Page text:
The Semai village of Ulu Geroh in Malaysia has been much noted by the press, as recently as last week, for its community approach to promoting ecotourism in the nearby forests. Nearly a decade ago, the villagers realized that saltlicks in their region were quite important to the rare Rajah Brooke birdwing butterflies. They also understood that the huge blossoms of the Rafflesia flowers were unique. They started taking visitors to see these sights. In recent years, the villagers have added other attractions that tourists might want to see. They have gained training as guides, secured the cooperation of outside NGOs, and gotten grants from sponsoring organizations to further expand and protect their operations.

It appears from news reports late last week as if the enterprise may be in danger. The major saltlick used by the butterflies has been destroyed. One report indicated that workers who were digging up a large pipeline that had been used to take water to a mining operation in the nearby town of Gopeng had destroyed the largest saltlick. All that remained of the saltlick, according to the report, was muddy ground. The village organization, SEMAI, and its friends in higher places in Malaysia, immediately raised a storm of protest.

The chair of the tourist management organization in the village, Ahha Bah Udal, said that the workers “bulldozed” the saltlick located next to the route of the pipeline, which was being torn up for the scrap metal. “The ground is flattened and there is mud everywhere,” Ahha said. He indicated that the workers left the pipes next to the road, which is near the saltlick, and that they keep the butterflies away. The online press reports include photos of the pipes and the devastation.

Ahha said that his organization was considering taking legal action against the contractor. It had permission to remove the pipeline, but it should have consulted with the village, especially since the saltlick had been gazetted as a protected area. “The butterflies have flown away. They can’t be seen on the ground anymore,” he said. “Now, everything is destroyed and it is impossible to create another site. You cannot recreate nature,” he added.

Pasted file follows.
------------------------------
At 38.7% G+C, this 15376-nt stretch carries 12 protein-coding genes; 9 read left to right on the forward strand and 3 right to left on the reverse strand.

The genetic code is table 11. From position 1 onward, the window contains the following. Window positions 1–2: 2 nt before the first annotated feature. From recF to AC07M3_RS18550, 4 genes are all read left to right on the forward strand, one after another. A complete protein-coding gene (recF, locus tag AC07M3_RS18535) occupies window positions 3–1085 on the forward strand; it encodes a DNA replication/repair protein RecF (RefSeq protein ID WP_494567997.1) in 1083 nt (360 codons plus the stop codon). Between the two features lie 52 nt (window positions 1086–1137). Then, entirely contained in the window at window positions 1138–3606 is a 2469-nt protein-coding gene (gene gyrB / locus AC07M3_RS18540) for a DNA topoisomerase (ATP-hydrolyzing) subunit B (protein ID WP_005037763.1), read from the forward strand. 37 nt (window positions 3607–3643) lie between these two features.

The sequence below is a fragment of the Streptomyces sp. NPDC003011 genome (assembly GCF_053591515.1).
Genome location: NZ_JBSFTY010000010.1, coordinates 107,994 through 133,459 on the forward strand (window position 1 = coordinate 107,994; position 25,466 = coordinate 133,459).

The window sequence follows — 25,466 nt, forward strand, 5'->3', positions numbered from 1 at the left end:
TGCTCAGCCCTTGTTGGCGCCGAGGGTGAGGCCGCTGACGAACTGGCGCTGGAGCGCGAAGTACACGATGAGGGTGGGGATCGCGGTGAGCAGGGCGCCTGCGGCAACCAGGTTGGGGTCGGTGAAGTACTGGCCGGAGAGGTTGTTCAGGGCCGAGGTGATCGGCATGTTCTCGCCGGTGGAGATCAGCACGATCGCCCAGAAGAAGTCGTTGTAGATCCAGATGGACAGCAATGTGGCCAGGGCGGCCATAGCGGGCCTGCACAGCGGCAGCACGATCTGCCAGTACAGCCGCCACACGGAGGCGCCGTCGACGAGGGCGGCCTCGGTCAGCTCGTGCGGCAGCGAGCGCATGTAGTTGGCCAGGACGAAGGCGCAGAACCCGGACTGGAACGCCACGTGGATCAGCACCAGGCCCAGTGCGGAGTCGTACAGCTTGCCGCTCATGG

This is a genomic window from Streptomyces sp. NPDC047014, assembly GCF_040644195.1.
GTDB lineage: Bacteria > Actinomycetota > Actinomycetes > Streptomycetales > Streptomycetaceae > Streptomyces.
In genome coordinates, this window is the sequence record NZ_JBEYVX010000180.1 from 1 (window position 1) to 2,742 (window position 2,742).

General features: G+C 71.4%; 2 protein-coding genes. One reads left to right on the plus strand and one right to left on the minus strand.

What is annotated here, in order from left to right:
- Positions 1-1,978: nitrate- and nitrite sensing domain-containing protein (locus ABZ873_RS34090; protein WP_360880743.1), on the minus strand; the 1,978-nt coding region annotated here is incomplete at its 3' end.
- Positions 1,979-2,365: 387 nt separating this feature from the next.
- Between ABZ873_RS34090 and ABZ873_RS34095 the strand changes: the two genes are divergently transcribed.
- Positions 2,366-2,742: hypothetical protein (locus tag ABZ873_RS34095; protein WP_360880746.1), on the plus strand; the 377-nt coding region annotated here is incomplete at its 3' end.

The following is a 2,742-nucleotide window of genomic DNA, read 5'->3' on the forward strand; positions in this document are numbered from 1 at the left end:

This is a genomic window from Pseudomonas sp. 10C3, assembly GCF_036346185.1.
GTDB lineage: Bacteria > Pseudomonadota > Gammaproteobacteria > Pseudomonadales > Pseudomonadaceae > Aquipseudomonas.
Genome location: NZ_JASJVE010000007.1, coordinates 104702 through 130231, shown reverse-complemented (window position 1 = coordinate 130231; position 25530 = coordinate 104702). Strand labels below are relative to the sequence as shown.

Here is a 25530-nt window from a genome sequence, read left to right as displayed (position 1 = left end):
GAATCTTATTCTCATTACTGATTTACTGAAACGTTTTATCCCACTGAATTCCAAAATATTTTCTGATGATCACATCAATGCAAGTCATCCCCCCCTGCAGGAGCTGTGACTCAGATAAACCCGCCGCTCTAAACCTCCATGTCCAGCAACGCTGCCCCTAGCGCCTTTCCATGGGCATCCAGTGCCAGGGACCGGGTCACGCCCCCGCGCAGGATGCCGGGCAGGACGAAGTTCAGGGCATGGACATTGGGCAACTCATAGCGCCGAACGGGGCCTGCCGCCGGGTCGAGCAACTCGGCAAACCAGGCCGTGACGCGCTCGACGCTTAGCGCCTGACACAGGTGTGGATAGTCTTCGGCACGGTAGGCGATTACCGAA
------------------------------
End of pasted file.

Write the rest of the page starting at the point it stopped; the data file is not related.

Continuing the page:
Phon Chooi Khim, an entomologist for the Forest Research Institute of Malaysia, said on Thursday that only an immediate halt to the salvage work could save the large patch of butterfly habitat. “I was made to understand that the pipeline removal works would go on for three to six months but I’m afraid that by then, the Rajah Brooke Birdwing, an endangered species, would never return again,” she said. “Should they find another spot nearby, they may puddle there but if not, they may fly elsewhere.” She added the obvious: that the destruction of the saltlick, and its affect on the butterflies, will have a very significant impact on the livelihood of the Semai people in the village.

Phon spent several days in the village immediately following the first reports about the devastation. She pointed out that the birdwing males needed to puddle at the saltlick in order to mate with the female butterflies. The males transfer minerals from the water to the females during the process of mating. She observed butterflies trying to land at the remnants of the saltlick but they were unable to. Exhaust fumes and noise from the machinery appeared to the scientist to be keeping the butterflies away from their normal puddling spot. She also noted that the trauma seems to inhibit the butterflies from approaching the tourists in the area.

By Friday, the state of Perak, which had authorized the removal of the pipeline, was taking a defensive stance. Shabrina Shariff, director of the Perak Wildlife and National Parks Department, told the press that the contractor had promised that it would not get near the saltlick where the butterflies had congregated, and that they would remove the pipes. “My officers were at the site to speak to the contractor on Thursday,” she said.

The official contradicted reports about the destruction of the saltlick from the village, the scientist, and the press. She denied that the saltlick was destroyed—some of it could be salvaged. The contractor promised that the mud would be cleared and the stones washed. She added that her agency intended to monitor the site to ensure that the contractor did the job correctly.

Mr. Ahha responded that the terms of the permit issued to the contractor had specifically forbid the company from using heavy machinery in the area for removing the pipes. He said that the contractor had held a meeting with the villagers a few days prior to moving in their machinery, and the village had not given permission to begin the work. A follow-up meeting was supposed to have been held. He alleged that the company went ahead with the removal anyway.